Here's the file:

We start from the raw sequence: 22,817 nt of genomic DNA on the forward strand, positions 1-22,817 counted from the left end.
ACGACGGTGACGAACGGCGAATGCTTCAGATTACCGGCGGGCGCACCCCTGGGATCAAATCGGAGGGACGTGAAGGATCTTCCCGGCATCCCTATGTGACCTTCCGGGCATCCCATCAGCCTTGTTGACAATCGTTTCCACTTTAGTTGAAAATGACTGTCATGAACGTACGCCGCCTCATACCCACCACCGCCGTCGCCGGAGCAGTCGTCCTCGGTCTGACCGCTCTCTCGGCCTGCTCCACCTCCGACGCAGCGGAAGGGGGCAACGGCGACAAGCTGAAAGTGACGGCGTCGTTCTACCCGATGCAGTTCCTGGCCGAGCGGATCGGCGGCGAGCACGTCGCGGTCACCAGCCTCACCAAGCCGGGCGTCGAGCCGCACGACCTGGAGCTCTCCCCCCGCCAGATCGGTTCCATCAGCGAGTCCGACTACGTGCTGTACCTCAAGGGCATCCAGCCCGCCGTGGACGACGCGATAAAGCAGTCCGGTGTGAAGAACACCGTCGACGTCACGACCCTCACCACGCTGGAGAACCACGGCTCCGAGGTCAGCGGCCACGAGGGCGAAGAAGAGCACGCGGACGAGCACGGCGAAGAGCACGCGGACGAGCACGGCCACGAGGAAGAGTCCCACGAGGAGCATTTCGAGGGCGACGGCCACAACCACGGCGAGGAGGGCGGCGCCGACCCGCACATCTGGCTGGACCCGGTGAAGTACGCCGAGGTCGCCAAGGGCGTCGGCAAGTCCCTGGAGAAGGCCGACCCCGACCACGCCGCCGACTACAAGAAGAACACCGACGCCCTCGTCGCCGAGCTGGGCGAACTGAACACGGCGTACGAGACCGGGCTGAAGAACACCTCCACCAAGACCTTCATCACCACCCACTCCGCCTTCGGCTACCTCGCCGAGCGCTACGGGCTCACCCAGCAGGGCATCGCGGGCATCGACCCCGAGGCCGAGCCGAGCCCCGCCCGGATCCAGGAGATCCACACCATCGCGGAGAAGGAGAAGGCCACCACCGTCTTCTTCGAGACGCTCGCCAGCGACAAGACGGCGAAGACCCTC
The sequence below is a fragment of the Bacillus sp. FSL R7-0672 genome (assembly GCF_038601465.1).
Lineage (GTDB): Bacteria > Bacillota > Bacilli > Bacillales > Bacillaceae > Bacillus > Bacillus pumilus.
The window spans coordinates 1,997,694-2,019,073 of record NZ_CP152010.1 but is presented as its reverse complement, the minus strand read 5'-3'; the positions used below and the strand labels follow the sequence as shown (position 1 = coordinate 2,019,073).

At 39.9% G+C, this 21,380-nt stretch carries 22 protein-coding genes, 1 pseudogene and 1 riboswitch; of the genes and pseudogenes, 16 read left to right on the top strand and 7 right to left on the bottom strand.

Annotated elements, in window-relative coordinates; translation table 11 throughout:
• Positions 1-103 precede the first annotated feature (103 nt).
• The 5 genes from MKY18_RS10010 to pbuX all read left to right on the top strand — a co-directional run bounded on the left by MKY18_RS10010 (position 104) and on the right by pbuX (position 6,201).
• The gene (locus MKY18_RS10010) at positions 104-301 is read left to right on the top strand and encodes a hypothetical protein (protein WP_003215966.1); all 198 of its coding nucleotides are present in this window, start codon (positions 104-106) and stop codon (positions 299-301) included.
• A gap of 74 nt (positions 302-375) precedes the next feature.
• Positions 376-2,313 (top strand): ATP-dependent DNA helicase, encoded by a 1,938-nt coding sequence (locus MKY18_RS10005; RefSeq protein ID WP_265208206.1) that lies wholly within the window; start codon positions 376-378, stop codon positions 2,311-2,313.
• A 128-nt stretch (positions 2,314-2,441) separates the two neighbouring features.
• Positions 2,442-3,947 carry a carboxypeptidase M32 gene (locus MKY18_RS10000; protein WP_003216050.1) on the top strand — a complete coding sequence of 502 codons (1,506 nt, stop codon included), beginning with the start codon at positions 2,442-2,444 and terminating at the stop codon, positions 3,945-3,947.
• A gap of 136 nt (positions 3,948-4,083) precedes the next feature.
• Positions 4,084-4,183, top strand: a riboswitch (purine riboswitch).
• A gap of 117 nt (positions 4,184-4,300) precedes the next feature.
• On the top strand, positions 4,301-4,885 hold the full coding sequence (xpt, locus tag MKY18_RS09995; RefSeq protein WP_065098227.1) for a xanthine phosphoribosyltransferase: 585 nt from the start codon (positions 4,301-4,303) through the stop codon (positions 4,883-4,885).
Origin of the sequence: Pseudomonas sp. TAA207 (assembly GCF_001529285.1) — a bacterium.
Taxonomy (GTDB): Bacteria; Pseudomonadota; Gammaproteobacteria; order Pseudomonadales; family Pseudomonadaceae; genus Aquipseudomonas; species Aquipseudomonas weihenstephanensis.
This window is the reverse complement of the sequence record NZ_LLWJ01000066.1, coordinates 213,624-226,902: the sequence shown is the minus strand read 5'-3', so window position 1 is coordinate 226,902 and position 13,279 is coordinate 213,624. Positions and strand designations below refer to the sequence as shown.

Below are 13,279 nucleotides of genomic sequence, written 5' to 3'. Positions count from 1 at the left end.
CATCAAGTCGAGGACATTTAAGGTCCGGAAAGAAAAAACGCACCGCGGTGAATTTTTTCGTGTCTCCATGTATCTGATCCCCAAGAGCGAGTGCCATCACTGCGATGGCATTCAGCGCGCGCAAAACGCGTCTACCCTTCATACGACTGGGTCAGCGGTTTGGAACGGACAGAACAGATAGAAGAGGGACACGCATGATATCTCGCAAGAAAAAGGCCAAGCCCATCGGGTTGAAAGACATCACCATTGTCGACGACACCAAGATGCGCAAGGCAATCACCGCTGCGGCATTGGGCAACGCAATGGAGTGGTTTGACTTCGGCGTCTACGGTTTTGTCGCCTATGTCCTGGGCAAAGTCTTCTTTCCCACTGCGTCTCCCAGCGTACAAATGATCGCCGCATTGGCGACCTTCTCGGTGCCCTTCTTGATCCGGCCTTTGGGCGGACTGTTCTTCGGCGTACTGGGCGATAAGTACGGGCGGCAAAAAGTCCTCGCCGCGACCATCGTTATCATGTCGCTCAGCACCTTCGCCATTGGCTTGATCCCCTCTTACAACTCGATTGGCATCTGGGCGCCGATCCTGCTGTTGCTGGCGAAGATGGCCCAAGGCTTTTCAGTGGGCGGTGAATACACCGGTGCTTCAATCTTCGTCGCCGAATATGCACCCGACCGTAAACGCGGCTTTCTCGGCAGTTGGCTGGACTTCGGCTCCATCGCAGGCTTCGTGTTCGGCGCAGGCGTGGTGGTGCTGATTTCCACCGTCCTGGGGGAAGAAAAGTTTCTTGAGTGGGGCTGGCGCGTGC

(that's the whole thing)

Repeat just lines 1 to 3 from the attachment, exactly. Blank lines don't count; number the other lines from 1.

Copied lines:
We start from the raw sequence: 22,817 nt of genomic DNA on the forward strand, positions 1-22,817 counted from the left end.
ACGACGGTGACGAACGGCGAATGCTTCAGATTACCGGCGGGCGCACCCCTGGGATCAAATCGGAGGGACGTGAAGGATCTTCCCGGCATCCCTATGTGACCTTCCGGGCATCCCATCAGCCTTGTTGACAATCGTTTCCACTTTAGTTGAAAATGACTGTCATGAACGTACGCCGCCTCATACCCACCACCGCCGTCGCCGGAGCAGTCGTCCTCGGTCTGACCGCTCTCTCGGCCTGCTCCACCTCCGACGCAGCGGAAGGGGGCAACGGCGACAAGCTGAAAGTGACGGCGTCGTTCTACCCGATGCAGTTCCTGGCCGAGCGGATCGGCGGCGAGCACGTCGCGGTCACCAGCCTCACCAAGCCGGGCGTCGAGCCGCACGACCTGGAGCTCTCCCCCCGCCAGATCGGTTCCATCAGCGAGTCCGACTACGTGCTGTACCTCAAGGGCATCCAGCCCGCCGTGGACGACGCGATAAAGCAGTCCGGTGTGAAGAACACCGTCGACGTCACGACCCTCACCACGCTGGAGAACCACGGCTCCGAGGTCAGCGGCCACGAGGGCGAAGAAGAGCACGCGGACGAGCACGGCGAAGAGCACGCGGACGAGCACGGCCACGAGGAAGAGTCCCACGAGGAGCATTTCGAGGGCGACGGCCACAACCACGGCGAGGAGGGCGGCGCCGACCCGCACATCTGGCTGGACCCGGTGAAGTACGCCGAGGTCGCCAAGGGCGTCGGCAAGTCCCTGGAGAAGGCCGACCCCGACCACGCCGCCGACTACAAGAAGAACACCGACGCCCTCGTCGCCGAGCTGGGCGAACTGAACACGGCGTACGAGACCGGGCTGAAGAACACCTCCACCAAGACCTTCATCACCACCCACTCCGCCTTCGGCTACCTCGCCGAGCGCTACGGGCTCACCCAGCAGGGCATCGCGGGCATCGACCCCGAGGCCGAGCCGAGCCCCGCCCGGATCCAGGAGATCCACACCATCGCGGAGAAGGAGAAGGCCACCACCGTCTTCTTCGAGACGCTCGCCAGCGACAAGACGGCGAAGACCCTC
The sequence below is a fragment of the Bacillus sp. FSL R7-0672 genome (assembly GCF_038601465.1).